Why Human Society Isn’t More — or Less—Violent Than in the Past
As populations scale up, the proportion of people killed in battle scales down, suggesting we’re no more or less violent than our forebears who lived in smaller societies.
The Root of All Cruelty?
Perpetrators of violence, we’re told, dehumanize their victims. The truth is worse.
The New Yorker
Scientists Battle Over Whether Violence Has Declined Over Time
Study of wartime deaths suggests that larger populations remain violent but find safety in numbers.
Our Enemies Are Human. That’s Why We Want to Kill Them
To understand why one person would actively desire to inflict suffering upon another, we have to look to a counterintuitive source: human morality.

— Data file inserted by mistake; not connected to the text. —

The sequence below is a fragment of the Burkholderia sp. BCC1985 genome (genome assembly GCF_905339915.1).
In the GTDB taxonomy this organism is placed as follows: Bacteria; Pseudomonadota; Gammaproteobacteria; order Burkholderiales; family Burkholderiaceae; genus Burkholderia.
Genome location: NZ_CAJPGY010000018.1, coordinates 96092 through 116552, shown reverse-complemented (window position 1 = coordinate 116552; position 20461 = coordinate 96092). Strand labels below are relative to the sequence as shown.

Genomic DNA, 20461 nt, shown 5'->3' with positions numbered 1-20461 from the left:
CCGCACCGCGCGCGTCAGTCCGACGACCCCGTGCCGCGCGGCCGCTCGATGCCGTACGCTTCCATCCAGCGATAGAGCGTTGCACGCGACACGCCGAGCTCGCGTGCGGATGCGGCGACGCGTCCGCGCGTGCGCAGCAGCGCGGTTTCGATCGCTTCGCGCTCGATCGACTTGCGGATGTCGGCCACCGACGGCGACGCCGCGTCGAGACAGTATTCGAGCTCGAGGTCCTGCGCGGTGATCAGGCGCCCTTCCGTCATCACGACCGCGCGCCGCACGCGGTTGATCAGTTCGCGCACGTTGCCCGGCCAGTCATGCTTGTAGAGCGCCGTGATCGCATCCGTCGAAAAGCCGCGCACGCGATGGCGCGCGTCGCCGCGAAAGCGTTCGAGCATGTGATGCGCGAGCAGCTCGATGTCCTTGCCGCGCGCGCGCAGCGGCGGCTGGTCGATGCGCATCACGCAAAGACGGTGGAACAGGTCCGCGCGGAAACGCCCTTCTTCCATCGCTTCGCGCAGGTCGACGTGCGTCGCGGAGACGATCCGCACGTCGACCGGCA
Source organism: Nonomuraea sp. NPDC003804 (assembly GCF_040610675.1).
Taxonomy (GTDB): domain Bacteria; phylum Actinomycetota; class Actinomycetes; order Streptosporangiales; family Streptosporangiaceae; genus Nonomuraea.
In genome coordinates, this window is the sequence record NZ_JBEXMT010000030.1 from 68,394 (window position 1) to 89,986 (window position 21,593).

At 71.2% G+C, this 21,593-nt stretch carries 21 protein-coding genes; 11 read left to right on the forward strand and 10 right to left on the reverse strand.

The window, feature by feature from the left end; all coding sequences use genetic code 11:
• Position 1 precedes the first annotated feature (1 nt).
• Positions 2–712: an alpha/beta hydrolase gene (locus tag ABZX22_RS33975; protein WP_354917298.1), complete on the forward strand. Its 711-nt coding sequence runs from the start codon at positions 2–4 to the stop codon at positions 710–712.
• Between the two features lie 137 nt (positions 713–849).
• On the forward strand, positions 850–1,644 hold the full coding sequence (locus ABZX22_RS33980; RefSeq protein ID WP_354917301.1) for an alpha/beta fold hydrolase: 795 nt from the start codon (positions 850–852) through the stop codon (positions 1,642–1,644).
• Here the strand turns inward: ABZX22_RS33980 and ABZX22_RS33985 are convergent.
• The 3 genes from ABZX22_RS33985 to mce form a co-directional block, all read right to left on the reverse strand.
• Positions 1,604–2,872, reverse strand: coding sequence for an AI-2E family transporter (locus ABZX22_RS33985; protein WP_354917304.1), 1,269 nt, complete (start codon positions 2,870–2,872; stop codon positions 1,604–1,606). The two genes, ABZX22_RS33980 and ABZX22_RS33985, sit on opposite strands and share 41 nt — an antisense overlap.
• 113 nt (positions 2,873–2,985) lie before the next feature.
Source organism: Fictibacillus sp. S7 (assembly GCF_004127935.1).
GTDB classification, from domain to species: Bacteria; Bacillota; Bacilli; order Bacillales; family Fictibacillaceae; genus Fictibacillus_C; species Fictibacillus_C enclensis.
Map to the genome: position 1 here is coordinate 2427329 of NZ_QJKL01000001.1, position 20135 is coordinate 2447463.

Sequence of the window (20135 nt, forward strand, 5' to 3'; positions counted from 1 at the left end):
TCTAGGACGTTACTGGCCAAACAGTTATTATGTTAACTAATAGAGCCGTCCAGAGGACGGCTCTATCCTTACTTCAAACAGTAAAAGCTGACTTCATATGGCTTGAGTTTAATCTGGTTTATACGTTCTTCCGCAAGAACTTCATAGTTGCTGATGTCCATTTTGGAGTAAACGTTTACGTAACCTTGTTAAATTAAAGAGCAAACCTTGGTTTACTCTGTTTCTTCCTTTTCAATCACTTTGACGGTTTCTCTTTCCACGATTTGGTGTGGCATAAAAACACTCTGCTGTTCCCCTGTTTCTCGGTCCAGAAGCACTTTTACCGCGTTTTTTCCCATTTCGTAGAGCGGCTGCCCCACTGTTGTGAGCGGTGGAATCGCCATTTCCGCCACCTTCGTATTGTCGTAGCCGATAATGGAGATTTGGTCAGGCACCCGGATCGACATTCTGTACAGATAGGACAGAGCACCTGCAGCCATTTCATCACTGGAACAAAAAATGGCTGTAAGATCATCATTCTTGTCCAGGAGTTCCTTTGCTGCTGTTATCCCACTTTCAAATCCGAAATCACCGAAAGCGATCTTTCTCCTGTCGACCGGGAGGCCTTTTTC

What Science Tells Us About Good and Evil
After a killing and a violent neo-Nazi rally in Charlottesville, the nation wrestles with why we commit such unspeakable acts.
Why Are People Still Racist? What Science Says About America’s Race Problem
Two psychologists explore the roots of racism.
Speaking of Science, The Washington Post
Physical Remoteness Makes Killing Easier
People seem less reluctant to end the life of another being when they are not physically present for the distasteful act.
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